On a website, the business comes first. Thus, anything is done with it, and any tool used on it, will be for the benefit of the business first. For every business-boosting tool (eCommerce, Marketing, Analytics) that Facebook might offer on its platform, there is a better, more-robust real-world counterpart that can easily be used for an SMB site. In fact, many agencies use these tools to offer niche services such as marketing, SEO and even social media packages to SMBs. Hard to get that with just a Facebook page.

Say your client has special marketing materials that they would like to make available for download; they’ll need a website for that. If your client tries to do it on their Facebook page, all they’ll be able to do is create a post telling their audience where to find the special materials on their sites. There is no place on Facebook to actually house them for direct download.


What can a site tell us about your client? Everything they want us to know about them. Not just who they are, but also the where, when and why of their businesses –– in whichever way they want to tell you. On a Facebook page, business info is relegated to the design equivalent of assigned seating. And if an SMB wants to deviate from the rigid template that Facebook currently offers, it can, at best, get creative with images. For example, they could upload a banner with some creative copy in it as a background image. There’s no way to modify the page’s template.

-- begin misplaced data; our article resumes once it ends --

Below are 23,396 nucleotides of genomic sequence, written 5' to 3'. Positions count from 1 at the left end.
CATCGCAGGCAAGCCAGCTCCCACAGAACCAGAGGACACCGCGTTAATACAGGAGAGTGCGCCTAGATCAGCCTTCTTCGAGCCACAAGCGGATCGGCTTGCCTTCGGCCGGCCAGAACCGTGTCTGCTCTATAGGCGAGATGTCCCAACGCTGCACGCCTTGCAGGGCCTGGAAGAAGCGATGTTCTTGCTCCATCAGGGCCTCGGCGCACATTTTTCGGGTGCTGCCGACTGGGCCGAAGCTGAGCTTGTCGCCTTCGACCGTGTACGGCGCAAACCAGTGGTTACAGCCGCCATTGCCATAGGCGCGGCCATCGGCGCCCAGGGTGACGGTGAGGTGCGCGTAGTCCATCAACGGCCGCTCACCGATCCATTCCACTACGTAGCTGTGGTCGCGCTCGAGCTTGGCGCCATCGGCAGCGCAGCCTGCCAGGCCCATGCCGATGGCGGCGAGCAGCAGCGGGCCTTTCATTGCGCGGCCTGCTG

With a website, there are no seating assignments for your design elements. You and your client make the rules. Every component, from business info to maps and customer testimonials, can strategically be placed (and rearranged, if something doesn’t work) for the best possible UX. As a result, your clients will reap the maximum benefit from visitor interaction, rather than just leaving things up to chance or curiosity –– as one is forced to do on a Facebook page.


Every business has a story to tell. Perhaps it’s an inspiring tale of a beloved local business that has been the bedrock of a community for 30 years. Maybe the story is an underlying brand message (i.e. “Just do it”) that your client wants to deliver in every part of their SMB. With a website, you have the power to tell it through specially-curated designs and content.


Your clients deliver more than just products and services to their customers; they also create an experience with their brand. Which of these resonates more with you: a “home-repair service that does quick, good work,” or a “family-run business that always goes above and beyond the expectations of its customers; where the employees always greet you with a smile and you can rest assured that no one will ever cut corners with their services?” Customer experience is what turns a business into a brand and distinguishes it from similar service providers.

Yelp reviews are a powerful way to build a reputation for your business and generate interest. That’s why a business owner might be tempted to just park their info on a Facebook page and let Yelp do most of the work. But a stellar website can be the converting factor for many potential customers (especially those who expect all businesses to have websites). A website helps SMBs capitalize on Yelp reviews by effectively showing people why they’re receiving such acclaim. Can you put fancy images, text, and videos on a Facebook page? Yes, but without the full creative power to show what a terrific experience it delivers, an SMB runs the risk of underrepresenting itself.